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NEW INQUIRY TO REVIEW UK/OVERSEAS TERRITORIES TIES

International 27 Apr, 2023 Follow News

NEW INQUIRY TO REVIEW UK/OVERSEAS TERRITORIES TIES

By Michael Jarvis, UK Correspondent

The constitutional arrangements of the Cayman Islands and other UK Overseas Territories with Britain are to be reviewed in a new British parliamentary inquiry.

The UK Parliament’s Public Administration and Constitutional Affairs Committee(PACAC) will examine whether the relationship is satisfactory and appropriate in the 21st Century.

According to a UK government statement, “The interaction between the Overseas Territories and the UK Parliament and Government was brought to attention during the passage of the Sanctions and Money Laundering Act 2018, where the unusual step was taken to extend the Act to cover their jurisdictions.”

The PACAC Committee said is it seeking evidence on how the UK Parliament and the Civil Service engage with the Overseas Territories and across different Government departments. It is also looking into how the OTs interests are represented in UK Parliament, and how the rights of British overseas citizens are protected.

UNIQUE CONSTITUTIONAL POSITION

William Wragg MP, Chair of the Public Administration and Constitutional Affairs Committee(PACAC), said: “The UK Overseas Territories are an important part of the UK family. With ten territories permanently inhabited by British nationals and all fourteen represented at the international level by the UK, we cannot deny their unique constitutional position.”

While ten of the UK’s Overseas Territories are self-governing, the British government retains responsibility for their defence and foreign relations.

Noting that each territory has its own legislative processes and bespoke relationship with the UK, Mr Wragg however pointed out that “with no official representation in UK Parliament, these constitutional arrangements are often misunderstood or overlooked.”

He added: “We recognise that there is no ‘one size fits all’ framework for relations between the UK and the Overseas Territories, but by better understanding how existing arrangements operate in practice, we can better assess whether they are satisfactory and appropriate in the 21st century.”

The Committee is inviting submissions from the governments, public, private and civic organisations, along with the wider public in the UK Overseas Territories(OTs) on a range of issues.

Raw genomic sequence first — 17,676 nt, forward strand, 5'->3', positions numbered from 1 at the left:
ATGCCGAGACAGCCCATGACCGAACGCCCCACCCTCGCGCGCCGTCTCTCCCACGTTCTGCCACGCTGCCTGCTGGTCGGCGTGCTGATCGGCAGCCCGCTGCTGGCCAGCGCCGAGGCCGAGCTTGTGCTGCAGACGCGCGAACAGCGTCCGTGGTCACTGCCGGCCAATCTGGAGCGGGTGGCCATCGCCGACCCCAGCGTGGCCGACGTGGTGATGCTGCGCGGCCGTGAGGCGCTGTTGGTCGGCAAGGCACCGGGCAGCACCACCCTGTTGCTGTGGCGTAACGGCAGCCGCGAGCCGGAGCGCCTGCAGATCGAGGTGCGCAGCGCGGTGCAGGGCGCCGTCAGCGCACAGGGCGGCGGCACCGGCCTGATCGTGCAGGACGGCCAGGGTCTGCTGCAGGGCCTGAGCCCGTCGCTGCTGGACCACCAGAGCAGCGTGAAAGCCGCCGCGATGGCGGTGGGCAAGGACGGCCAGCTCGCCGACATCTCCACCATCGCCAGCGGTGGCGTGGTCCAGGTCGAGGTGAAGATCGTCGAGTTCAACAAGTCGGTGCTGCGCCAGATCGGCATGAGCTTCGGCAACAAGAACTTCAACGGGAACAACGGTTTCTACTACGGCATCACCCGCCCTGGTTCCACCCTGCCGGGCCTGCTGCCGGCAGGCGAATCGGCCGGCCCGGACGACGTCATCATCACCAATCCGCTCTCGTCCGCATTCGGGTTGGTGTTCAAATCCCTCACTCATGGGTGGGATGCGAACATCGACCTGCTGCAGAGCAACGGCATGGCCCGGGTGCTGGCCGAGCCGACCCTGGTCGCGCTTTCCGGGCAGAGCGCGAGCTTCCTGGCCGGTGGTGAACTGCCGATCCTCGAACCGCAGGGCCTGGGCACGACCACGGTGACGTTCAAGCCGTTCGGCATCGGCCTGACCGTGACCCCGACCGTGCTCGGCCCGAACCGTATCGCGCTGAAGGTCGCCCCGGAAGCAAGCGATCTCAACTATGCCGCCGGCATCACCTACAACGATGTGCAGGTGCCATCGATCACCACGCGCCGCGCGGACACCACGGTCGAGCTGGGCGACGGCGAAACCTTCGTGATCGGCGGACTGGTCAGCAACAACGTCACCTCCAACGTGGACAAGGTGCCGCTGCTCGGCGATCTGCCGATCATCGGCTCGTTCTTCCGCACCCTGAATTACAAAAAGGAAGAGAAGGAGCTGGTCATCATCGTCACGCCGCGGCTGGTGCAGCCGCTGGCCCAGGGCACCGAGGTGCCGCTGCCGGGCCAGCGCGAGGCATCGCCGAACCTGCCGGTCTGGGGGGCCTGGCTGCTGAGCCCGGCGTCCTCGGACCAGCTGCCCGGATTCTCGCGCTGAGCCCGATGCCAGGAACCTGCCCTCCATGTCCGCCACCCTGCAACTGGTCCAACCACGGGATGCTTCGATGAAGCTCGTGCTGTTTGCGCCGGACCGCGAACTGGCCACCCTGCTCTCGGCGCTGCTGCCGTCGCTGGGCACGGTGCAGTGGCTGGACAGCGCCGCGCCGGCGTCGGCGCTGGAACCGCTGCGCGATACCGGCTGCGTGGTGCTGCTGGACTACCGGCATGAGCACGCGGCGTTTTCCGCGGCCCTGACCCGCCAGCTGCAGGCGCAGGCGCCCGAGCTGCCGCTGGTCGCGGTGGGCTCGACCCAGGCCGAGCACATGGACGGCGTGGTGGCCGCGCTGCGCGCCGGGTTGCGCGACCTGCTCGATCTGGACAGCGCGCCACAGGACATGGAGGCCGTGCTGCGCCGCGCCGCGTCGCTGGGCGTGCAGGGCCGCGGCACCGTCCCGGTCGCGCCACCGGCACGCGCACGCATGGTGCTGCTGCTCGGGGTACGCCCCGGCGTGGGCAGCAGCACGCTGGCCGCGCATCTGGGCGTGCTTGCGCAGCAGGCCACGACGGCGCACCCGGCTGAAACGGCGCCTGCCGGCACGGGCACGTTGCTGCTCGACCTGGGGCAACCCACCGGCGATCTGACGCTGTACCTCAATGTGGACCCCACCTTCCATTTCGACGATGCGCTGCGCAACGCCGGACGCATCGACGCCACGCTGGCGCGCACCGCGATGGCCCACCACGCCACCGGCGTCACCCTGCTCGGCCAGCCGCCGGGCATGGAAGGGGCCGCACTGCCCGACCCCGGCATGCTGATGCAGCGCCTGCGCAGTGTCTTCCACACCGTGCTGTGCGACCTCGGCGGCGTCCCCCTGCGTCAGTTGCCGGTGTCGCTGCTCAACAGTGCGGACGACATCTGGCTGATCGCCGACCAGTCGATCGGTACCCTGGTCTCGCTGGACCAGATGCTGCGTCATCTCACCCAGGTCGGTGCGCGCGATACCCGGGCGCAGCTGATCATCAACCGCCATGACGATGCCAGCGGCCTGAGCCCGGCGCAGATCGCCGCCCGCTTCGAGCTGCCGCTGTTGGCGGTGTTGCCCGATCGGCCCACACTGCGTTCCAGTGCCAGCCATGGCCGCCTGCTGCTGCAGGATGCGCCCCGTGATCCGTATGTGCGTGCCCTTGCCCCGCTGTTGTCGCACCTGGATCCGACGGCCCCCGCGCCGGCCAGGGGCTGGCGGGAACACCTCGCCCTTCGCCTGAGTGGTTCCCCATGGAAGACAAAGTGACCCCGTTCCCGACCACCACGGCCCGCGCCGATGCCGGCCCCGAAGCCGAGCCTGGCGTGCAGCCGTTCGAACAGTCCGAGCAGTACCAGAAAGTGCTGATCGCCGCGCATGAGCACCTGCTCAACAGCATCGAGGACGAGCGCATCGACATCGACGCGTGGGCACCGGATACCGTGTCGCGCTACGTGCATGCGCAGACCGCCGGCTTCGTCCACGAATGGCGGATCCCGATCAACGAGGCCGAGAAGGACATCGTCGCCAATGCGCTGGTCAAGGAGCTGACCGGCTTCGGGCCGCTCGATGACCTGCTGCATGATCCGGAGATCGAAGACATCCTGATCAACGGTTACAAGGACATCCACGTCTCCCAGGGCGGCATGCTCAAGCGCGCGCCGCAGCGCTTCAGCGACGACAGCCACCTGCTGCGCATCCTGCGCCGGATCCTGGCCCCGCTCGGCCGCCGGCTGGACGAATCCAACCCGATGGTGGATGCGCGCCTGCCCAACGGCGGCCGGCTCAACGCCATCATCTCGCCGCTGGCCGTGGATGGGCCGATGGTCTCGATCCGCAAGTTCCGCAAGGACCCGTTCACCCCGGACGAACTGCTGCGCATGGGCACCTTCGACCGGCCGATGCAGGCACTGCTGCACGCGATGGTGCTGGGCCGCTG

• Are the UK’s current constitutional arrangements as regards the overseas territories satisfactory and appropriate in the 21st Century?

• What is the UK Government’s relationship with the overseas territories?

• What is the UK Parliament’s relationship with the overseas territories?

• How is legislation made in the overseas territories and what role does the UK Government and UK Parliament have in these processes?

• Are effective mechanisms in place for the interests of the Overseas Territories to be represented internationally? 

• Are the rights and interests of British overseas citizens effectively protected by the current constitutional arrangements?

The deadline for submissions for this latest inquiry is Monday 4th September.

PREVIOUS INQUIRY INCONCLUSIVE

Many of these issues were addressed in a 2018 inquiry into relations between the UK and the OTs carried out then by the UK Parliament’s Foreign Affairs Committee(FAC).

The FAC in its report titled ‘Global Britain and the British Overseas Territories: Resetting the relationship’ had concluded: “We are aware that many people in the Overseas Territories feel that they do not receive the attention in Parliament that they might expect and that the Foreign Affairs Committee has not carried out a major OTs inquiry since 2008.”

But it also flagged then that “given the competing pressure of other policy areas, and the requirement to scrutinise the whole gamut of the Foreign Office’s work, it is difficult to envisage another major OTs inquiry in this Parliament.”

When that report was published in 2019, the FAC called for “serious consideration to establishing a formal mechanism by which members of the Foreign Affairs, Justice, International Development, EFRA and other relevant Committees are able collectively to scrutinise the UK Government’s administration of, spending on and policies towards the OTs.”


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